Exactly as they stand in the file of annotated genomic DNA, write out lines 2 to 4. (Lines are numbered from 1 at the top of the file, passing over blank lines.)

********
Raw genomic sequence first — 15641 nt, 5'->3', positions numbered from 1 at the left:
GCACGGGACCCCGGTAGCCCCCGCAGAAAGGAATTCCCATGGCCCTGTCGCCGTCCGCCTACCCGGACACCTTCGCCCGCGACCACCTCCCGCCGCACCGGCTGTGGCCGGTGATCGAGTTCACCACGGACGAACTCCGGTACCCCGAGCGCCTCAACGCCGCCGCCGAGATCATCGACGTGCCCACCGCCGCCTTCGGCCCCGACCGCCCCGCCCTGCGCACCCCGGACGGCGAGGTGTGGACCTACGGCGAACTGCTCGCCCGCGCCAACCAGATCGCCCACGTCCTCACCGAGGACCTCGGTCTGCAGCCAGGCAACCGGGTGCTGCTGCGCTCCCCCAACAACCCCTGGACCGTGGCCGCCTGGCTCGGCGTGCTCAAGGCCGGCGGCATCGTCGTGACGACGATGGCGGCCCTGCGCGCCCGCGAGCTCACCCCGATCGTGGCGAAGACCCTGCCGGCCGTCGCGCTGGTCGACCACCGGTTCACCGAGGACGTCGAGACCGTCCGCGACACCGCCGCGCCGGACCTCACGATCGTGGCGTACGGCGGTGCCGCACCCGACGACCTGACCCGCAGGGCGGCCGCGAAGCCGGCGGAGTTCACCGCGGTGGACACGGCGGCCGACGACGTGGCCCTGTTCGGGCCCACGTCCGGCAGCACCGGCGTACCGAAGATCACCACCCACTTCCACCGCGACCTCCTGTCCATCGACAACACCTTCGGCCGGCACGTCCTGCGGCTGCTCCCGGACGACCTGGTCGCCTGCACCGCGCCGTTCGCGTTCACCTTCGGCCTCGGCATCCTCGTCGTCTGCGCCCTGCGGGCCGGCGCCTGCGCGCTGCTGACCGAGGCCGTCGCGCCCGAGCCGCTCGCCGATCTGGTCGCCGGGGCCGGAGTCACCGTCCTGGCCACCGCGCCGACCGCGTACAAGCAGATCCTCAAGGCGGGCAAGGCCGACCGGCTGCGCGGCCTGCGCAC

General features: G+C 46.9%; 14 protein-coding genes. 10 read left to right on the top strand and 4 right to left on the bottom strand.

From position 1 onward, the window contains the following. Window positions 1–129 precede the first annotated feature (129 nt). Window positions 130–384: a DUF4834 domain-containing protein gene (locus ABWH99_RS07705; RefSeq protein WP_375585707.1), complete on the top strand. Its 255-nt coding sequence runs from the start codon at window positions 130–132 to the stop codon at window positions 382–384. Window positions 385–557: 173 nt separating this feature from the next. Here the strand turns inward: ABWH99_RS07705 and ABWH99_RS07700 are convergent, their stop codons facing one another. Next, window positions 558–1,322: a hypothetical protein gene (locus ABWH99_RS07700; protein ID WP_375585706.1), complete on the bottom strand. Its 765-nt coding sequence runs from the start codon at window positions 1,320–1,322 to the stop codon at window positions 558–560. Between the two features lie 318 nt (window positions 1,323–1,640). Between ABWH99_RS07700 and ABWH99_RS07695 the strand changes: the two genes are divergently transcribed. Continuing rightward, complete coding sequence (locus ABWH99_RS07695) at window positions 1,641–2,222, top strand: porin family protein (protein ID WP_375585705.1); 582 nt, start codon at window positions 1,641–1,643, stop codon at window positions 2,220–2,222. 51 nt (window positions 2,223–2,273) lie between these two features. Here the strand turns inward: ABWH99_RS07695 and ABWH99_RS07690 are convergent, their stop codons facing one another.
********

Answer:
GCACGGGACCCCGGTAGCCCCCGCAGAAAGGAATTCCCATGGCCCTGTCGCCGTCCGCCTACCCGGACACCTTCGCCCGCGACCACCTCCCGCCGCACCGGCTGTGGCCGGTGATCGAGTTCACCACGGACGAACTCCGGTACCCCGAGCGCCTCAACGCCGCCGCCGAGATCATCGACGTGCCCACCGCCGCCTTCGGCCCCGACCGCCCCGCCCTGCGCACCCCGGACGGCGAGGTGTGGACCTACGGCGAACTGCTCGCCCGCGCCAACCAGATCGCCCACGTCCTCACCGAGGACCTCGGTCTGCAGCCAGGCAACCGGGTGCTGCTGCGCTCCCCCAACAACCCCTGGACCGTGGCCGCCTGGCTCGGCGTGCTCAAGGCCGGCGGCATCGTCGTGACGACGATGGCGGCCCTGCGCGCCCGCGAGCTCACCCCGATCGTGGCGAAGACCCTGCCGGCCGTCGCGCTGGTCGACCACCGGTTCACCGAGGACGTCGAGACCGTCCGCGACACCGCCGCGCCGGACCTCACGATCGTGGCGTACGGCGGTGCCGCACCCGACGACCTGACCCGCAGGGCGGCCGCGAAGCCGGCGGAGTTCACCGCGGTGGACACGGCGGCCGACGACGTGGCCCTGTTCGGGCCCACGTCCGGCAGCACCGGCGTACCGAAGATCACCACCCACTTCCACCGCGACCTCCTGTCCATCGACAACACCTTCGGCCGGCACGTCCTGCGGCTGCTCCCGGACGACCTGGTCGCCTGCACCGCGCCGTTCGCGTTCACCTTCGGCCTCGGCATCCTCGTCGTCTGCGCCCTGCGGGCCGGCGCCTGCGCGCTGCTGACCGAGGCCGTCGCGCCCGAGCCGCTCGCCGATCTGGTCGCCGGGGCCGGAGTCACCGTCCTGGCCACCGCGCCGACCGCGTACAAGCAGATCCTCAAGGCGGGCAAGGCCGACCGGCTGCGCGGCCTGCGCAC

General features: G+C 46.9%; 14 protein-coding genes. 10 read left to right on the top strand and 4 right to left on the bottom strand.

From position 1 onward, the window contains the following. Window positions 1–129 precede the first annotated feature (129 nt). Window positions 130–384: a DUF4834 domain-containing protein gene (locus ABWH99_RS07705; RefSeq protein WP_375585707.1), complete on the top strand. Its 255-nt coding sequence runs from the start codon at window positions 130–132 to the stop codon at window positions 382–384. Window positions 385–557: 173 nt separating this feature from the next. Here the strand turns inward: ABWH99_RS07705 and ABWH99_RS07700 are convergent, their stop codons facing one another. Next, window positions 558–1,322: a hypothetical protein gene (locus ABWH99_RS07700; protein ID WP_375585706.1), complete on the bottom strand. Its 765-nt coding sequence runs from the start codon at window positions 1,320–1,322 to the stop codon at window positions 558–560. Between the two features lie 318 nt (window positions 1,323–1,640). Between ABWH99_RS07700 and ABWH99_RS07695 the strand changes: the two genes are divergently transcribed. Continuing rightward, complete coding sequence (locus ABWH99_RS07695) at window positions 1,641–2,222, top strand: porin family protein (protein ID WP_375585705.1); 582 nt, start codon at window positions 1,641–1,643, stop codon at window positions 2,220–2,222. 51 nt (window positions 2,223–2,273) lie between these two features. Here the strand turns inward: ABWH99_RS07695 and ABWH99_RS07690 are convergent, their stop codons facing one another.